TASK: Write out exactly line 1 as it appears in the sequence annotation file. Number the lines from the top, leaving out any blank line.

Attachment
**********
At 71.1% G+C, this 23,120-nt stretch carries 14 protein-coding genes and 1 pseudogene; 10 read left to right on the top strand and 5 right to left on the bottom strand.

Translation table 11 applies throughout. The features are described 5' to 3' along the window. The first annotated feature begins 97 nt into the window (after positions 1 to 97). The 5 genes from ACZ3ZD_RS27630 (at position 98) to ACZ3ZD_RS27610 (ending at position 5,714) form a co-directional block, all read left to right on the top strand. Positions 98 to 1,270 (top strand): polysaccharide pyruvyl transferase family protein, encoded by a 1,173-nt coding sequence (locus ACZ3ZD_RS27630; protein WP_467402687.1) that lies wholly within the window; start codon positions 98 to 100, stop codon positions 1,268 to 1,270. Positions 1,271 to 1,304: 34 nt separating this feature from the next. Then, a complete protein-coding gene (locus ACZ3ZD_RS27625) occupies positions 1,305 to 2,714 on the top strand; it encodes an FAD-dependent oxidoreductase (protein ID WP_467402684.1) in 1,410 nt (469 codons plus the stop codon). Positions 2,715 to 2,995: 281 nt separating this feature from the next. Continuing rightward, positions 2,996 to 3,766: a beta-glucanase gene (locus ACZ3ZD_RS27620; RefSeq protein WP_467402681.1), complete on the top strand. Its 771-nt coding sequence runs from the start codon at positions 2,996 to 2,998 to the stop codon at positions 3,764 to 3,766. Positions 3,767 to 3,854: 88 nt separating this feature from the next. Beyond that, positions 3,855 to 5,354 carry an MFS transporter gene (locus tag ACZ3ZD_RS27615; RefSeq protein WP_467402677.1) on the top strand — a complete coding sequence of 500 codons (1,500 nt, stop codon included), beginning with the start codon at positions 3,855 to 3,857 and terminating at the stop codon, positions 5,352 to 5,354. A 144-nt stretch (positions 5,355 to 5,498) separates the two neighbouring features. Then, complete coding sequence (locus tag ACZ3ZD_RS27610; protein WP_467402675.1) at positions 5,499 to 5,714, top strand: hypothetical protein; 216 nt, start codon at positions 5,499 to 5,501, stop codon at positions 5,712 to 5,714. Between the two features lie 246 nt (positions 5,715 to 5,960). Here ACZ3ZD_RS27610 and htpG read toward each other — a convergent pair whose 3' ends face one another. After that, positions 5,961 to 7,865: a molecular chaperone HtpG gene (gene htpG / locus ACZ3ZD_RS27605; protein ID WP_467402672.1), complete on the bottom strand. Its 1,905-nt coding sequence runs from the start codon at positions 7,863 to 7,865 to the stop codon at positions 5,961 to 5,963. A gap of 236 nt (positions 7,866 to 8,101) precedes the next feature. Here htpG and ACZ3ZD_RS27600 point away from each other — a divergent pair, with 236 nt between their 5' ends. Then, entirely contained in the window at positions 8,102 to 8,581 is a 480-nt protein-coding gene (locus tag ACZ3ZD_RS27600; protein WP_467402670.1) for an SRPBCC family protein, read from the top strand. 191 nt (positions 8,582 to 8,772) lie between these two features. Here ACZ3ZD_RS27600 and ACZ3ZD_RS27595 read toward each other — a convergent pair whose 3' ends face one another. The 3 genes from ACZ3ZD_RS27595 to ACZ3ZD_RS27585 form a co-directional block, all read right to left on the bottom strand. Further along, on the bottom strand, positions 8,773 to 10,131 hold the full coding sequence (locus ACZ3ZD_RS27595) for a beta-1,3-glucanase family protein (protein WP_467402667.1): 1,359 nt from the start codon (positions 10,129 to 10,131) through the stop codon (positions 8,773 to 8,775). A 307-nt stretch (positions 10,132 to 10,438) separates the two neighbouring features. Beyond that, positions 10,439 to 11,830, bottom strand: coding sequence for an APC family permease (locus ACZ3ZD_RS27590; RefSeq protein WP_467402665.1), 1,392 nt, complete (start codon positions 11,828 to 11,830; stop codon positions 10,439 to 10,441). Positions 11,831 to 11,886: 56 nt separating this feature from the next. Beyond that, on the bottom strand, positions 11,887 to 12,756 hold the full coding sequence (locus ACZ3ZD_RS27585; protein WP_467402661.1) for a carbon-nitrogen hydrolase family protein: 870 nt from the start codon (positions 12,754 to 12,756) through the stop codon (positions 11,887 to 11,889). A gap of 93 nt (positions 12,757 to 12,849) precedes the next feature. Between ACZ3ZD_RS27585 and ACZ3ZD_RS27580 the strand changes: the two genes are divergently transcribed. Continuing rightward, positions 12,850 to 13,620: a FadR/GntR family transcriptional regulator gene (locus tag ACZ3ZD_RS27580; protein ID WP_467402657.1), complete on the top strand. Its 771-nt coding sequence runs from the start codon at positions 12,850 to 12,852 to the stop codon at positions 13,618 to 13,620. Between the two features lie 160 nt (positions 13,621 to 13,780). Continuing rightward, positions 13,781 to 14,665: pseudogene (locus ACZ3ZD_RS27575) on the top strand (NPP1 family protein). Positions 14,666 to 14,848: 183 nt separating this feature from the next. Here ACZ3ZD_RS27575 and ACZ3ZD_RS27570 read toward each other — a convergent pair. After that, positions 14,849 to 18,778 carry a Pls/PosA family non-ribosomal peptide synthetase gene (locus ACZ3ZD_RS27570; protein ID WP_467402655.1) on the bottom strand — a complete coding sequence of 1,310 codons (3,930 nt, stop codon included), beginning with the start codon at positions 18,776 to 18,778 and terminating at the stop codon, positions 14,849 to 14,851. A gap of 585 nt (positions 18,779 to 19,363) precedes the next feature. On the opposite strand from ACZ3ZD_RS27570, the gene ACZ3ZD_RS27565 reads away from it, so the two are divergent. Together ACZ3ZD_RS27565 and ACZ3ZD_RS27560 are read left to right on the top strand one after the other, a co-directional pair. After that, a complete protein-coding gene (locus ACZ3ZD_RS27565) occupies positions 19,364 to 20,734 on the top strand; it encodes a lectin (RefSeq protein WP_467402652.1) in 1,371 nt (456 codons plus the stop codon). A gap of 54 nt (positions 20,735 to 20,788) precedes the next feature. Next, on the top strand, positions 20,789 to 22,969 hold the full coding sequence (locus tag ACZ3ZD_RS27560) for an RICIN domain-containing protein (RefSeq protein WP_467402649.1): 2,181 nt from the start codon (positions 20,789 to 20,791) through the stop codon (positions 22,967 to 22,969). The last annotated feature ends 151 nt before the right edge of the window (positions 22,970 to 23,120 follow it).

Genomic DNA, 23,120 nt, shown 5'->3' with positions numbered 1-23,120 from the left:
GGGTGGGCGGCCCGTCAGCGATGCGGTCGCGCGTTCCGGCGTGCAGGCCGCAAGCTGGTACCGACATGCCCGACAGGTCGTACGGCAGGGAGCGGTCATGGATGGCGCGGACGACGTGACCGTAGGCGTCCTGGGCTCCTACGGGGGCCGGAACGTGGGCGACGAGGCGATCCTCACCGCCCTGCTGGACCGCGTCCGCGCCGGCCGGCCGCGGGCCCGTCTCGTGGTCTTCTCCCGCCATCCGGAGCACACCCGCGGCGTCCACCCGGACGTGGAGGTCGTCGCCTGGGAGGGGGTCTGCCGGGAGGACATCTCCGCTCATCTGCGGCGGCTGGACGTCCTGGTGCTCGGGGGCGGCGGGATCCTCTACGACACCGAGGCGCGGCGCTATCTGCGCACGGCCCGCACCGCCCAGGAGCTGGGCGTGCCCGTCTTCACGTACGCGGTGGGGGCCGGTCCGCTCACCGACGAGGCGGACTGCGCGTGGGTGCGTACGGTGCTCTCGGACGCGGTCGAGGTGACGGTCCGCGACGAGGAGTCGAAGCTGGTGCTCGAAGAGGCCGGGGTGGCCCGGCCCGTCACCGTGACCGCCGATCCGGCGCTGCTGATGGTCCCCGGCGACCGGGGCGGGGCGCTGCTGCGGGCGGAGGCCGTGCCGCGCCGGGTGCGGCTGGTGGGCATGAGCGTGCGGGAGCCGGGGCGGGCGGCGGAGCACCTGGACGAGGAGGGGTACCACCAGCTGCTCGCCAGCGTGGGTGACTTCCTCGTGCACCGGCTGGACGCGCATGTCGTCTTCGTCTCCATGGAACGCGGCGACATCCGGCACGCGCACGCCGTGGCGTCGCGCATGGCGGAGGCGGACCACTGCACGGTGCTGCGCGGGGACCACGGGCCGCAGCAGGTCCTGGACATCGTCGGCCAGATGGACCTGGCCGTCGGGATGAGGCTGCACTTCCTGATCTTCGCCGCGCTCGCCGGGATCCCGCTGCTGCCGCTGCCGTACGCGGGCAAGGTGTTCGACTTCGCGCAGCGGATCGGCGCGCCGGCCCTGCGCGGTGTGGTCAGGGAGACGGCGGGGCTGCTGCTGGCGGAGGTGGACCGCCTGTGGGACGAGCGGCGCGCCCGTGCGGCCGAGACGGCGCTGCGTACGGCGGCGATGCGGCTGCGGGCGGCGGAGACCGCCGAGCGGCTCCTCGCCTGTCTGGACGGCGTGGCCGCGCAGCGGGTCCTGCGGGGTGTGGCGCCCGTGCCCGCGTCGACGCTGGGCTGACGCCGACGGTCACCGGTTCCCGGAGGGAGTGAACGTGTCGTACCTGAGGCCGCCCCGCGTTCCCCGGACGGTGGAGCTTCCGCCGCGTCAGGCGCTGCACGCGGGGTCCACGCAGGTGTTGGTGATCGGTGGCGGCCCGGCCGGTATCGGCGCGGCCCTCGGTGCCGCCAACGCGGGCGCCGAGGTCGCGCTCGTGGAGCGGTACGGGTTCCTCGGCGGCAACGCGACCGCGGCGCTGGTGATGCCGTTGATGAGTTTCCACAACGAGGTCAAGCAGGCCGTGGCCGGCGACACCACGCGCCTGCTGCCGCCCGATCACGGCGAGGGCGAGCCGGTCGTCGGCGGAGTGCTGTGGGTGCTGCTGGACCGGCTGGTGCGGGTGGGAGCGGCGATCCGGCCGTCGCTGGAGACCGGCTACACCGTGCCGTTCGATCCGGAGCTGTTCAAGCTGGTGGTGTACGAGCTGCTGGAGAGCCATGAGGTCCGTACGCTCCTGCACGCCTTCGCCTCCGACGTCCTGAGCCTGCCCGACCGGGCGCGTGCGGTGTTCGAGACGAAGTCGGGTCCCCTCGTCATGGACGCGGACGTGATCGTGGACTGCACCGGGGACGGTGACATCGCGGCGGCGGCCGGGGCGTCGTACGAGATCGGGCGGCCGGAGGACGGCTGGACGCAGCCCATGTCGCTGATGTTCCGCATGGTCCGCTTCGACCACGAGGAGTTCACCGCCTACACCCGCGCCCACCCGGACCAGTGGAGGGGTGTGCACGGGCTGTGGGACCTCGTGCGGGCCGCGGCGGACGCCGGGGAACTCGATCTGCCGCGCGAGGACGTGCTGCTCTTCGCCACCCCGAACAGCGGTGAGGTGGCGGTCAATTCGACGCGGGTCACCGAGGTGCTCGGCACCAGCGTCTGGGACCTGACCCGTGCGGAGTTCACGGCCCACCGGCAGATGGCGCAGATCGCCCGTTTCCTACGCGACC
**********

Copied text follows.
At 71.1% G+C, this 23,120-nt stretch carries 14 protein-coding genes and 1 pseudogene; 10 read left to right on the top strand and 5 right to left on the bottom strand.